afternoon she arrived at the usual corner. It was a day of some wild
rejoicing, and a festival. She had seen the houses, as she came along,
decorated with little pikes, and with little red caps stuck upon them;
also, with tricoloured ribbons; also, with the standard inscription
(tricoloured letters were the favourite), Republic One and Indivisible.
Liberty, Equality, Fraternity, or Death!
The miserable shop of the wood-sawyer was so small, that its whole
surface furnished very indifferent space for this legend. He had got
somebody to scrawl it up for him, however, who had squeezed Death in
with most inappropriate difficulty. On his house-top, he displayed pike
and cap, as a good citizen must, and in a window he had stationed his
saw inscribed as his “Little Sainte Guillotine”--for the great sharp
female was by that time popularly canonised. His shop was shut and he
was not there, which was a relief to Lucie, and left her quite alone.
But, he was not far off, for presently she heard a troubled movement
and a shouting coming along, which filled her with fear. A moment
afterwards, and a throng of people came pouring round the corner by the
prison wall, in the midst of whom was the wood-sawyer hand in hand with
The Vengeance. There could not be fewer than five hundred people, and
they were dancing like five thousand demons. There was no other music
than their own singing. They danced to the popular Revolution song,
keeping a ferocious time that was like a gnashing of teeth in unison.
Men and women danced together, women danced together, men danced
together, as hazard had brought them together. At first, they were a
mere storm of coarse red caps and coarse woollen rags; but, as they
filled the place, and stopped to dance about Lucie, some ghastly
apparition of a dance-figure gone raving mad arose among them. They
advanced, retreated, struck at one another's hands, clutched at one
another's heads, spun round alone, caught one another and spun round
in pairs, until many of them dropped. While those were down, the rest
linked hand in hand, and all spun round together: then the ring broke,
and in separate rings of two and four they turned and turned until they
all stopped at once, began again, struck, clutched, and tore, and then
reversed the spin, and all spun round another way. Suddenly they stopped
again, paused, struck out the time afresh, formed into lines the width
of the public way, and, with their heads low down and their hands high
up, swooped screaming off. No fight could have been half so terrible
as this dance. It was so emphatically a fallen sport--a something, once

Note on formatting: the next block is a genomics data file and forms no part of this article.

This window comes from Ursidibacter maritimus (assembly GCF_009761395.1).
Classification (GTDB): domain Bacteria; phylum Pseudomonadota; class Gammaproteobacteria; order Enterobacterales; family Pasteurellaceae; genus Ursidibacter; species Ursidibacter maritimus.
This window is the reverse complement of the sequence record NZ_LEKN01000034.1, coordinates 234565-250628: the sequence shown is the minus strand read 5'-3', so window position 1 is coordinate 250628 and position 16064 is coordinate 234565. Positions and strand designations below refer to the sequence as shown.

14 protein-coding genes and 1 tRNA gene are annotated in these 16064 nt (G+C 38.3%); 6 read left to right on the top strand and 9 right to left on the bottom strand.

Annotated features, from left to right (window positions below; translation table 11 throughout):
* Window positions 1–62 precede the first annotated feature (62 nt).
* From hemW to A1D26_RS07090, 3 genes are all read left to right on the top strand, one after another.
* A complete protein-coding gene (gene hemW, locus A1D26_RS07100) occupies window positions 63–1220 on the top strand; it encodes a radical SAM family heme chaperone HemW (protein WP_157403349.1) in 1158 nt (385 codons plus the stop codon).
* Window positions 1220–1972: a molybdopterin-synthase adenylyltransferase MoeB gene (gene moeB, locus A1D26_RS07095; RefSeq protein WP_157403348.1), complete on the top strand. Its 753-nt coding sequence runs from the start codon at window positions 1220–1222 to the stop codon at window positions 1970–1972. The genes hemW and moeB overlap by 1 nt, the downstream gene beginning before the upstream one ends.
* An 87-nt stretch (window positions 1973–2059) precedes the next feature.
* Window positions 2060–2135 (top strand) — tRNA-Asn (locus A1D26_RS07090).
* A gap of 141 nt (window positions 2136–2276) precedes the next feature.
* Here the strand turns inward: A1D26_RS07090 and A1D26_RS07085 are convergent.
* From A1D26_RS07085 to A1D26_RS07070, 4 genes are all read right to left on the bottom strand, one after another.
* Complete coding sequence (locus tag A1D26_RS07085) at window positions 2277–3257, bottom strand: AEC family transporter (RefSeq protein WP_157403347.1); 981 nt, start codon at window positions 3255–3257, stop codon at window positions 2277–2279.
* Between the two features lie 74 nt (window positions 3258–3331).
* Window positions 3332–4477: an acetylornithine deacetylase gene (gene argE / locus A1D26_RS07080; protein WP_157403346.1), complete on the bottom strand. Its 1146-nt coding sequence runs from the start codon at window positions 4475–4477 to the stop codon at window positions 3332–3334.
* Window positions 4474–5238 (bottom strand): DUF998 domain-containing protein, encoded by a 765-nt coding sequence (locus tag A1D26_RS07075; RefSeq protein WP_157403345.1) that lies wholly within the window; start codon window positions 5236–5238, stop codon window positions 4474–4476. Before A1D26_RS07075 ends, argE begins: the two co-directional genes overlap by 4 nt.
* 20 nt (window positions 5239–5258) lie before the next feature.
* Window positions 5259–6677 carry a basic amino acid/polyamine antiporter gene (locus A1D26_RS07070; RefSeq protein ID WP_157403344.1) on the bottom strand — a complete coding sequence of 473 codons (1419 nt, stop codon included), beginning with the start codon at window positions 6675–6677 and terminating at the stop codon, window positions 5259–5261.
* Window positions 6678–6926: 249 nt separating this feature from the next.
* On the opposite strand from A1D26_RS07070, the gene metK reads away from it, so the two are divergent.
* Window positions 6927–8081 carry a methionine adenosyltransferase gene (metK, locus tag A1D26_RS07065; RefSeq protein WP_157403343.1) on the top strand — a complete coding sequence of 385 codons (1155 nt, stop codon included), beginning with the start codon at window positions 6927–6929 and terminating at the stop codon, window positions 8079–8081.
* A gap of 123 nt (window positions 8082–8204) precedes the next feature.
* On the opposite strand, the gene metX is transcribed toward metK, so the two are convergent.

innocent, delivered over to all devilry--a healthy pastime changed into
a means of angering the blood, bewildering the senses, and steeling the
heart. Such grace as was visible in it, made it the uglier, showing how
warped and perverted all things good by nature were become. The maidenly
bosom bared to this, the pretty almost-child's head thus distracted, the
delicate foot mincing in this slough of blood and dirt, were types of
the disjointed time.
This was the Carmagnole. As it passed, leaving Lucie frightened and
bewildered in the doorway of the wood-sawyer's house, the feathery snow
fell as quietly and lay as white and soft, as if it had never been.
“O my father!” for he stood before her when she lifted up the eyes she
had momentarily darkened with her hand; “such a cruel, bad sight.”
“I know, my dear, I know. I have seen it many times. Don't be
frightened! Not one of them would harm you.”
“I am not frightened for myself, my father. But when I think of my
husband, and the mercies of these people--”
“We will set him above their mercies very soon. I left him climbing to
the window, and I came to tell you. There is no one here to see. You may
kiss your hand towards that highest shelving roof.”
“I do so, father, and I send him my Soul with it!”
“You cannot see him, my poor dear?”
“No, father,” said Lucie, yearning and weeping as she kissed her hand,
A footstep in the snow. Madame Defarge. “I salute you, citizeness,”
from the Doctor. “I salute you, citizen.” This in passing. Nothing more.
Madame Defarge gone, like a shadow over the white road.
“Give me your arm, my love. Pass from here with an air of cheerfulness
and courage, for his sake. That was well done;” they had left the spot;
“it shall not be in vain. Charles is summoned for to-morrow.”
“There is no time to lose. I am well prepared, but there are precautions
to be taken, that could not be taken until he was actually summoned
before the Tribunal. He has not received the notice yet, but I know
that he will presently be summoned for to-morrow, and removed to the
Conciergerie; I have timely information. You are not afraid?”
She could scarcely answer, “I trust in you.”
“Do so, implicitly. Your suspense is nearly ended, my darling; he shall
be restored to you within a few hours; I have encompassed him with every
protection. I must see Lorry.”
He stopped. There was a heavy lumbering of wheels within hearing. They
both knew too well what it meant. One. Two. Three. Three tumbrils faring
away with their dread loads over the hushing snow.
“I must see Lorry,” the Doctor repeated, turning her another way.
The staunch old gentleman was still in his trust; had never left it. He
and his books were in frequent requisition as to property confiscated
and made national. What he could save for the owners, he saved. No
better man living to hold fast by what Tellson's had in keeping, and to
hold his peace.
A murky red and yellow sky, and a rising mist from the Seine, denoted
the approach of darkness. It was almost dark when they arrived at the
Bank. The stately residence of Monseigneur was altogether blighted and
deserted. Above a heap of dust and ashes in the court, ran the letters:
National Property. Republic One and Indivisible. Liberty, Equality,
Fraternity, or Death!
Who could that be with Mr. Lorry--the owner of the riding-coat upon the
chair--who must not be seen? From whom newly arrived, did he come out,
agitated and surprised, to take his favourite in his arms? To whom did
he appear to repeat her faltering words, when, raising his voice and
turning his head towards the door of the room from which he had issued,
he said: “Removed to the Conciergerie, and summoned for to-morrow?”